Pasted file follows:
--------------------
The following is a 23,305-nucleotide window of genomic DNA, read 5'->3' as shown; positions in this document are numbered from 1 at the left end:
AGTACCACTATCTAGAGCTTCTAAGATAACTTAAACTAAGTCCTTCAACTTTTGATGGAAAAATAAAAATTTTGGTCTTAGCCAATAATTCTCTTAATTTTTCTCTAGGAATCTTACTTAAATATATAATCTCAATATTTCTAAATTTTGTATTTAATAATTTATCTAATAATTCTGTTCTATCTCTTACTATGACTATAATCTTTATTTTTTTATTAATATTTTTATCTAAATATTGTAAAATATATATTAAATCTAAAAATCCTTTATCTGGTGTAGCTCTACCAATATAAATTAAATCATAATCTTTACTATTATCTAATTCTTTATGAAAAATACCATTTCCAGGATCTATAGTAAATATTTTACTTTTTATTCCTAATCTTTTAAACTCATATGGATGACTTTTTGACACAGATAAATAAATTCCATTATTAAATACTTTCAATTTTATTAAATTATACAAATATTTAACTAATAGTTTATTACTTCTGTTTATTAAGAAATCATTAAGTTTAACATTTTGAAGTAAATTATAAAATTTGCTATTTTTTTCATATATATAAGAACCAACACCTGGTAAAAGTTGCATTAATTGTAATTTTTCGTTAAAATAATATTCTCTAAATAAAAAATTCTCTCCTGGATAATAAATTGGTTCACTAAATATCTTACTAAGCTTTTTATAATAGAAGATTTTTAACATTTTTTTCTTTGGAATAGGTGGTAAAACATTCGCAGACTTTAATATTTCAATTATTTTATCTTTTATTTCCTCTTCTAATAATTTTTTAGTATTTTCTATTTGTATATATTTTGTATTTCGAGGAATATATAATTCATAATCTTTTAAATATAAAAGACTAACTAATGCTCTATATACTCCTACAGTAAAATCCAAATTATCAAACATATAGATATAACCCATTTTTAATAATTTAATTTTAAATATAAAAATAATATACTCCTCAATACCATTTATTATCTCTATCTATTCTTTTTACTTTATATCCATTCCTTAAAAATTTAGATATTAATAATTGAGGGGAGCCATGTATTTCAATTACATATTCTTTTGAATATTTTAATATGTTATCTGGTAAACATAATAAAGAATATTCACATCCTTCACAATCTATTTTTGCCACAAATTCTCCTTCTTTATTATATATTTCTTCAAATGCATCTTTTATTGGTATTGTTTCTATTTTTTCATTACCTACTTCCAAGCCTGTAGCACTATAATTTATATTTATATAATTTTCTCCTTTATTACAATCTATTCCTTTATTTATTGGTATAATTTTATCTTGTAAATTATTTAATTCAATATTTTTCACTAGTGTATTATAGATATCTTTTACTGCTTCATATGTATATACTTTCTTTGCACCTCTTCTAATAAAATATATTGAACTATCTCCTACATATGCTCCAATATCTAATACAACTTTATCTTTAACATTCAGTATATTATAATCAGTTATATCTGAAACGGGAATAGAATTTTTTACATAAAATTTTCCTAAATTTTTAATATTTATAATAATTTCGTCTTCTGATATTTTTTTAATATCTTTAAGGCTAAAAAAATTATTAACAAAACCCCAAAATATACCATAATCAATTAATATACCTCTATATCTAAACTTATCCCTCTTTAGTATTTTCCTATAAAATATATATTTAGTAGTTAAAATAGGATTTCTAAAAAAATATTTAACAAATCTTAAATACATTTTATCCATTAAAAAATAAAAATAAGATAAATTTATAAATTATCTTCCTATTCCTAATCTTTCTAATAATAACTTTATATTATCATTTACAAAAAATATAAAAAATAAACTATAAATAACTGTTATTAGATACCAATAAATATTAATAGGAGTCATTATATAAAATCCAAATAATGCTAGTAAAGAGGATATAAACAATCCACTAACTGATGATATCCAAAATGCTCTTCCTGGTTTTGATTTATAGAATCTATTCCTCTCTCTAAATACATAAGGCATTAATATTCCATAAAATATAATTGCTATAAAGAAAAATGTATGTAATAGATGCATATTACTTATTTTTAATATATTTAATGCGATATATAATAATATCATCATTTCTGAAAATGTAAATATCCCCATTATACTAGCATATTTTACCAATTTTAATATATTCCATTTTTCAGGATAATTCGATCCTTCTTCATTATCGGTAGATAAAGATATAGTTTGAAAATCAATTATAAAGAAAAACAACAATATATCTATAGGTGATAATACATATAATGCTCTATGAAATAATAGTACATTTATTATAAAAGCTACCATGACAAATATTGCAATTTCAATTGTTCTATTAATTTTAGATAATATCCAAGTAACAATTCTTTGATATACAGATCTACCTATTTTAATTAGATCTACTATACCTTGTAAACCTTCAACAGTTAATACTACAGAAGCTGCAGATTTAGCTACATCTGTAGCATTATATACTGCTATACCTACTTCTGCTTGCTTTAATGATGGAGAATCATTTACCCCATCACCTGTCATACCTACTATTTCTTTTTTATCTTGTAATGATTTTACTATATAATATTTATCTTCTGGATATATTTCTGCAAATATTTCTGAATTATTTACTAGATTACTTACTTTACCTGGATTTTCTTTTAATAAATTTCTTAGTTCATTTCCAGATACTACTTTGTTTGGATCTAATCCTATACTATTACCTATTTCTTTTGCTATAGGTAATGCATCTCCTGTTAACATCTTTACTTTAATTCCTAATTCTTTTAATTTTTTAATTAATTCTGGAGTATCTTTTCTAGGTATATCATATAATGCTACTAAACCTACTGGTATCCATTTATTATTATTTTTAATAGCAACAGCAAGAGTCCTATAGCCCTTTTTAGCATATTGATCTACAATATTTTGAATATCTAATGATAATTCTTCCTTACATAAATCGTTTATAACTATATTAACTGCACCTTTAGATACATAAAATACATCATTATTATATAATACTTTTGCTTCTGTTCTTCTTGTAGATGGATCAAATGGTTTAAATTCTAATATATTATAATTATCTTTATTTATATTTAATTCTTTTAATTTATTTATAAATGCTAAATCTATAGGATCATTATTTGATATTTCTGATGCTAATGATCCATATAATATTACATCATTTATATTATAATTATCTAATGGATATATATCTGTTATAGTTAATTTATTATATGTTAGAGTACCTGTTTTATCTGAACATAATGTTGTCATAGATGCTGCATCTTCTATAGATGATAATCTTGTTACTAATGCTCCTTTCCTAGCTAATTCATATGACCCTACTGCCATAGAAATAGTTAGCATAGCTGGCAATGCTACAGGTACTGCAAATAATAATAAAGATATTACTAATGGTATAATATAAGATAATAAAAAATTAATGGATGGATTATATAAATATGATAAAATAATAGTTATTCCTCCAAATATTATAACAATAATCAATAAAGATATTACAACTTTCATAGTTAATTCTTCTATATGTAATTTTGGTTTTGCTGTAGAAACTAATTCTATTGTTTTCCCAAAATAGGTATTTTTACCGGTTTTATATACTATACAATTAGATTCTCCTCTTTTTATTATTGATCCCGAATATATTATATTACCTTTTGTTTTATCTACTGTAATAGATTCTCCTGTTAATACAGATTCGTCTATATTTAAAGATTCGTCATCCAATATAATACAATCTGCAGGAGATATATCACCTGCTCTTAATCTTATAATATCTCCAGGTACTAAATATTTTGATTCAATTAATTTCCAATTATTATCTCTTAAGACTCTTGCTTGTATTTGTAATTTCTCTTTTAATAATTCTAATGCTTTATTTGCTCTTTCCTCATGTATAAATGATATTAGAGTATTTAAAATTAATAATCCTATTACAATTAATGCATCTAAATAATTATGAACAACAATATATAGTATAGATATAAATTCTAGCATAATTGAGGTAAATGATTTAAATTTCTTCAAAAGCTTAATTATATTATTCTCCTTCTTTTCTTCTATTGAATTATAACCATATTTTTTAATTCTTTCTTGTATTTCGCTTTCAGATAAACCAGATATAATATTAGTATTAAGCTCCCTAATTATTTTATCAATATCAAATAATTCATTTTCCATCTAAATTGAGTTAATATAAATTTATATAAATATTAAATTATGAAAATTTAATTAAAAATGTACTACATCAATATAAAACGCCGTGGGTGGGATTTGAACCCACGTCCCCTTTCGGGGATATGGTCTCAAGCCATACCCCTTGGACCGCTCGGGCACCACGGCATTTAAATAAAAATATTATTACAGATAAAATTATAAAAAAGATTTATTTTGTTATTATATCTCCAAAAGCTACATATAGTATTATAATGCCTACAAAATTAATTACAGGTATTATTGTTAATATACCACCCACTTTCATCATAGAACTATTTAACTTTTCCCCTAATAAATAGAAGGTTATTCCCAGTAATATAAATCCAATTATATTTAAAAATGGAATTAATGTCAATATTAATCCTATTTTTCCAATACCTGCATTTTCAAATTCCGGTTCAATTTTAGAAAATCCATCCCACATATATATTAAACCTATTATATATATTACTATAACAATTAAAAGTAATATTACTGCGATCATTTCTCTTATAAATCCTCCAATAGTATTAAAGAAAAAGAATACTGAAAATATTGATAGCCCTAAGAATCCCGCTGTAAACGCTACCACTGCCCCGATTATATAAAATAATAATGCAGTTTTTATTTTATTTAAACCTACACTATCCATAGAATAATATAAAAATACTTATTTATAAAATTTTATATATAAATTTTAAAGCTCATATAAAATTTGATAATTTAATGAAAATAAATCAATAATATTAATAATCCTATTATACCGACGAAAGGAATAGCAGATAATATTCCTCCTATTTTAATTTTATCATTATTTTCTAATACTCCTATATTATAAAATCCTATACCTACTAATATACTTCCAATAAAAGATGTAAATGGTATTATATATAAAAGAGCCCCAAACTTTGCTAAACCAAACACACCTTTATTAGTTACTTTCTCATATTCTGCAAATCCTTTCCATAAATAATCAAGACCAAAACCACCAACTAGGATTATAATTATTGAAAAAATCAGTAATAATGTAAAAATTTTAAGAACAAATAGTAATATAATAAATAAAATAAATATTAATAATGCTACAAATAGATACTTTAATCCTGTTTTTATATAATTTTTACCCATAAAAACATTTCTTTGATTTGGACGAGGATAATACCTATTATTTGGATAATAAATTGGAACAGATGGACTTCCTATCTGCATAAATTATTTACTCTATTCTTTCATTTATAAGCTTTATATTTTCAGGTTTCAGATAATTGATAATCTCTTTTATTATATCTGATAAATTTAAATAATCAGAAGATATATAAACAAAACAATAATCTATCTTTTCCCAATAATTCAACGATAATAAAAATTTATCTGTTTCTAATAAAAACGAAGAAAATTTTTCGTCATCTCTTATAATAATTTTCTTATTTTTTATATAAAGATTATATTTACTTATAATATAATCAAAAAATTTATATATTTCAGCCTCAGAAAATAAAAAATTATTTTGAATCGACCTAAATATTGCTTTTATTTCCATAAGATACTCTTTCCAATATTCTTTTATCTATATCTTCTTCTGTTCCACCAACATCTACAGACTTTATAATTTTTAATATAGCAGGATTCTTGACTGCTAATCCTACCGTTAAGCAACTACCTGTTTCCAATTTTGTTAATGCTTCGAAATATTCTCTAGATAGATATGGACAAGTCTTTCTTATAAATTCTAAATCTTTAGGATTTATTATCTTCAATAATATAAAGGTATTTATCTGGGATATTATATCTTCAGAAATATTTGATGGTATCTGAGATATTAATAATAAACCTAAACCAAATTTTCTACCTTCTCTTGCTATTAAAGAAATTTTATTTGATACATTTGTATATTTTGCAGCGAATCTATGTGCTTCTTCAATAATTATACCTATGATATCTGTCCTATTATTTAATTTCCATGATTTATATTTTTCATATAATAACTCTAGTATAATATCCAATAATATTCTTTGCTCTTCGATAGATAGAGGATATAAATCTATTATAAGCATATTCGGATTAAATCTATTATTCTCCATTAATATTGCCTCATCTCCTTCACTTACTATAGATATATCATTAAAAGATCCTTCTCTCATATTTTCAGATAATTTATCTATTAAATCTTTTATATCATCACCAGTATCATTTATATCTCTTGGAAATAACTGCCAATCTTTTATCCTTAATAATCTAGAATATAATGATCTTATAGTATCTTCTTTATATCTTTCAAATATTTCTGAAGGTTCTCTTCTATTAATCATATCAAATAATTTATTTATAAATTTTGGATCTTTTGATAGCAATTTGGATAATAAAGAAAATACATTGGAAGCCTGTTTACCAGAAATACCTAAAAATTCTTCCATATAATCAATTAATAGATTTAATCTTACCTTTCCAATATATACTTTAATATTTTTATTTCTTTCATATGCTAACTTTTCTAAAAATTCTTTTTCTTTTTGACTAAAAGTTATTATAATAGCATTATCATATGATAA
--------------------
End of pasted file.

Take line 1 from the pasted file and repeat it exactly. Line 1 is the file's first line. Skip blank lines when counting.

The following is a 23,305-nucleotide window of genomic DNA, read 5'->3' as shown; positions in this document are numbered from 1 at the left end: